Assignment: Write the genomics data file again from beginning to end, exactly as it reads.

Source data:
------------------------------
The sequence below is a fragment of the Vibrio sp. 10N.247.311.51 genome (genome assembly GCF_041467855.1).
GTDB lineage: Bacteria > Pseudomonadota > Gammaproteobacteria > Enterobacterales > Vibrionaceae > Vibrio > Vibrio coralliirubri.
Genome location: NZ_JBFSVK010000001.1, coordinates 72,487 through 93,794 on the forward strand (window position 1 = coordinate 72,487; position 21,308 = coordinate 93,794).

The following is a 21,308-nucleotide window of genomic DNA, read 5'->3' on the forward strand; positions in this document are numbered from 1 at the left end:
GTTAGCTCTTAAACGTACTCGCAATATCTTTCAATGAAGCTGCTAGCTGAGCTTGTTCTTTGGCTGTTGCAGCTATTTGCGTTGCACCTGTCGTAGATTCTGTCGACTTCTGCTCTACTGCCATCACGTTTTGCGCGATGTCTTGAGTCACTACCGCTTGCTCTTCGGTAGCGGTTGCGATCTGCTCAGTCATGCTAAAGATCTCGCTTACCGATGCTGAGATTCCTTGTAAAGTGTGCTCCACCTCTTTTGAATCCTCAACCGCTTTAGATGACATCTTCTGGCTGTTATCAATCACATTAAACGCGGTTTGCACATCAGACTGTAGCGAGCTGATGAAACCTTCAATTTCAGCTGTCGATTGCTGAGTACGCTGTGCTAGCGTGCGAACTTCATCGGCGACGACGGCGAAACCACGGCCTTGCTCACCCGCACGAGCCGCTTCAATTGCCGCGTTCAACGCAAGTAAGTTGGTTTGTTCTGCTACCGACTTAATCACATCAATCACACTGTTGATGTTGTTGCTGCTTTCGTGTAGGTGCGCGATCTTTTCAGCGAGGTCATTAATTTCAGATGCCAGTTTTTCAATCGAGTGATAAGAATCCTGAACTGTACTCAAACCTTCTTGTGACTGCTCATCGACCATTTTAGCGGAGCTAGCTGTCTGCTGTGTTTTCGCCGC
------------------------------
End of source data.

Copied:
The sequence below is a fragment of the Vibrio sp. 10N.247.311.51 genome (genome assembly GCF_041467855.1).
GTDB lineage: Bacteria > Pseudomonadota > Gammaproteobacteria > Enterobacterales > Vibrionaceae > Vibrio > Vibrio coralliirubri.
Genome location: NZ_JBFSVK010000001.1, coordinates 72,487 through 93,794 on the forward strand (window position 1 = coordinate 72,487; position 21,308 = coordinate 93,794).

The following is a 21,308-nucleotide window of genomic DNA, read 5'->3' on the forward strand; positions in this document are numbered from 1 at the left end:
GTTAGCTCTTAAACGTACTCGCAATATCTTTCAATGAAGCTGCTAGCTGAGCTTGTTCTTTGGCTGTTGCAGCTATTTGCGTTGCACCTGTCGTAGATTCTGTCGACTTCTGCTCTACTGCCATCACGTTTTGCGCGATGTCTTGAGTCACTACCGCTTGCTCTTCGGTAGCGGTTGCGATCTGCTCAGTCATGCTAAAGATCTCGCTTACCGATGCTGAGATTCCTTGTAAAGTGTGCTCCACCTCTTTTGAATCCTCAACCGCTTTAGATGACATCTTCTGGCTGTTATCAATCACATTAAACGCGGTTTGCACATCAGACTGTAGCGAGCTGATGAAACCTTCAATTTCAGCTGTCGATTGCTGAGTACGCTGTGCTAGCGTGCGAACTTCATCGGCGACGACGGCGAAACCACGGCCTTGCTCACCCGCACGAGCCGCTTCAATTGCCGCGTTCAACGCAAGTAAGTTGGTTTGTTCTGCTACCGACTTAATCACATCAATCACACTGTTGATGTTGTTGCTGCTTTCGTGTAGGTGCGCGATCTTTTCAGCGAGGTCATTAATTTCAGATGCCAGTTTTTCAATCGAGTGATAAGAATCCTGAACTGTACTCAAACCTTCTTGTGACTGCTCATCGACCATTTTAGCGGAGCTAGCTGTCTGCTGTGTTTTCGCCGC